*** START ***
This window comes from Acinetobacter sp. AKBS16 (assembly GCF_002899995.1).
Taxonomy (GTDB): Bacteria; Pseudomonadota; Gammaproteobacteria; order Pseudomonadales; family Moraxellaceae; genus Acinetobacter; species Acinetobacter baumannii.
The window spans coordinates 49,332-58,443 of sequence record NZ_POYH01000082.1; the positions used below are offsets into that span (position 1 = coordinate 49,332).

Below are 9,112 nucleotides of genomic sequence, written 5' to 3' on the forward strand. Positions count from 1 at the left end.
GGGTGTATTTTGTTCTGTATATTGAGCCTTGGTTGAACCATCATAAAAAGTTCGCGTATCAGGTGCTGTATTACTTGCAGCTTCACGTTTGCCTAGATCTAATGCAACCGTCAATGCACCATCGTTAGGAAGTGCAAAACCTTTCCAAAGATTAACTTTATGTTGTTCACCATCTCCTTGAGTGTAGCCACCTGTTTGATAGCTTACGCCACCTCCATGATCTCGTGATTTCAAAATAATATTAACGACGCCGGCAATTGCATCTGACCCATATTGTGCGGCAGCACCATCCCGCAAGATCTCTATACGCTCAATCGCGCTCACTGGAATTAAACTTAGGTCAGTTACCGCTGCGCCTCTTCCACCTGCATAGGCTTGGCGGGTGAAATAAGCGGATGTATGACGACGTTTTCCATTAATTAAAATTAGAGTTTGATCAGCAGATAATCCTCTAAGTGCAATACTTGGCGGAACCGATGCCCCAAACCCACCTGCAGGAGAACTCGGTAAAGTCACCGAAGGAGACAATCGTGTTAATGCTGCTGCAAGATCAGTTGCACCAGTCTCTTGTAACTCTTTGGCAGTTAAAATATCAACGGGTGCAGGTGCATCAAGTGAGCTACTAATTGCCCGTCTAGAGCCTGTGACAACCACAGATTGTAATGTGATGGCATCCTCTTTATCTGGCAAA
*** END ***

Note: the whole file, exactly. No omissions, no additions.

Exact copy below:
This window comes from Acinetobacter sp. AKBS16 (assembly GCF_002899995.1).
Taxonomy (GTDB): Bacteria; Pseudomonadota; Gammaproteobacteria; order Pseudomonadales; family Moraxellaceae; genus Acinetobacter; species Acinetobacter baumannii.
The window spans coordinates 49,332-58,443 of sequence record NZ_POYH01000082.1; the positions used below are offsets into that span (position 1 = coordinate 49,332).

Below are 9,112 nucleotides of genomic sequence, written 5' to 3' on the forward strand. Positions count from 1 at the left end.
GGGTGTATTTTGTTCTGTATATTGAGCCTTGGTTGAACCATCATAAAAAGTTCGCGTATCAGGTGCTGTATTACTTGCAGCTTCACGTTTGCCTAGATCTAATGCAACCGTCAATGCACCATCGTTAGGAAGTGCAAAACCTTTCCAAAGATTAACTTTATGTTGTTCACCATCTCCTTGAGTGTAGCCACCTGTTTGATAGCTTACGCCACCTCCATGATCTCGTGATTTCAAAATAATATTAACGACGCCGGCAATTGCATCTGACCCATATTGTGCGGCAGCACCATCCCGCAAGATCTCTATACGCTCAATCGCGCTCACTGGAATTAAACTTAGGTCAGTTACCGCTGCGCCTCTTCCACCTGCATAGGCTTGGCGGGTGAAATAAGCGGATGTATGACGACGTTTTCCATTAATTAAAATTAGAGTTTGATCAGCAGATAATCCTCTAAGTGCAATACTTGGCGGAACCGATGCCCCAAACCCACCTGCAGGAGAACTCGGTAAAGTCACCGAAGGAGACAATCGTGTTAATGCTGCTGCAAGATCAGTTGCACCAGTCTCTTGTAACTCTTTGGCAGTTAAAATATCAACGGGTGCAGGTGCATCAAGTGAGCTACTAATTGCCCGTCTAGAGCCTGTGACAACCACAGATTGTAATGTGATGGCATCCTCTTTATCTGGCAAA